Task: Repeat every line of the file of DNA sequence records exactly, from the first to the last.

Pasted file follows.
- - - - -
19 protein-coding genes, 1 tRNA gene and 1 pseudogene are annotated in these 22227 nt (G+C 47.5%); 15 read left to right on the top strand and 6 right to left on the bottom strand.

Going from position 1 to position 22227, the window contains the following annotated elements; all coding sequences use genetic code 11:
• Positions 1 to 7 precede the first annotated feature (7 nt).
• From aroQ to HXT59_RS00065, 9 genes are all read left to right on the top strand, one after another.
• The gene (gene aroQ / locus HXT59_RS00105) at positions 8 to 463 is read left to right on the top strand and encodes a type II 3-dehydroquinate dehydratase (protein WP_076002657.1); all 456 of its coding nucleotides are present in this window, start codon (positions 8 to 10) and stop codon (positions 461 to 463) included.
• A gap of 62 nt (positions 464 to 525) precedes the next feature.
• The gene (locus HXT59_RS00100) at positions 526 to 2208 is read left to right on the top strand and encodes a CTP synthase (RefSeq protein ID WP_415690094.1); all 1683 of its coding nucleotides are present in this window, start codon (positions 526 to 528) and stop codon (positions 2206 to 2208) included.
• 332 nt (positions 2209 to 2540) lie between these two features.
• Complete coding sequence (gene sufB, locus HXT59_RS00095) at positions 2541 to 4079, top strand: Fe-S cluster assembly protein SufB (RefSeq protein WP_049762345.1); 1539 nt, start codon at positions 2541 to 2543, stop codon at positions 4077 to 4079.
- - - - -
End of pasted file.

19 protein-coding genes, 1 tRNA gene and 1 pseudogene are annotated in these 22227 nt (G+C 47.5%); 15 read left to right on the top strand and 6 right to left on the bottom strand.

Going from position 1 to position 22227, the window contains the following annotated elements; all coding sequences use genetic code 11:
• Positions 1 to 7 precede the first annotated feature (7 nt).
• From aroQ to HXT59_RS00065, 9 genes are all read left to right on the top strand, one after another.
• The gene (gene aroQ / locus HXT59_RS00105) at positions 8 to 463 is read left to right on the top strand and encodes a type II 3-dehydroquinate dehydratase (protein WP_076002657.1); all 456 of its coding nucleotides are present in this window, start codon (positions 8 to 10) and stop codon (positions 461 to 463) included.
• A gap of 62 nt (positions 464 to 525) precedes the next feature.
• The gene (locus HXT59_RS00100) at positions 526 to 2208 is read left to right on the top strand and encodes a CTP synthase (RefSeq protein ID WP_415690094.1); all 1683 of its coding nucleotides are present in this window, start codon (positions 526 to 528) and stop codon (positions 2206 to 2208) included.
• 332 nt (positions 2209 to 2540) lie between these two features.
• Complete coding sequence (gene sufB, locus HXT59_RS00095) at positions 2541 to 4079, top strand: Fe-S cluster assembly protein SufB (RefSeq protein WP_049762345.1); 1539 nt, start codon at positions 2541 to 2543, stop codon at positions 4077 to 4079.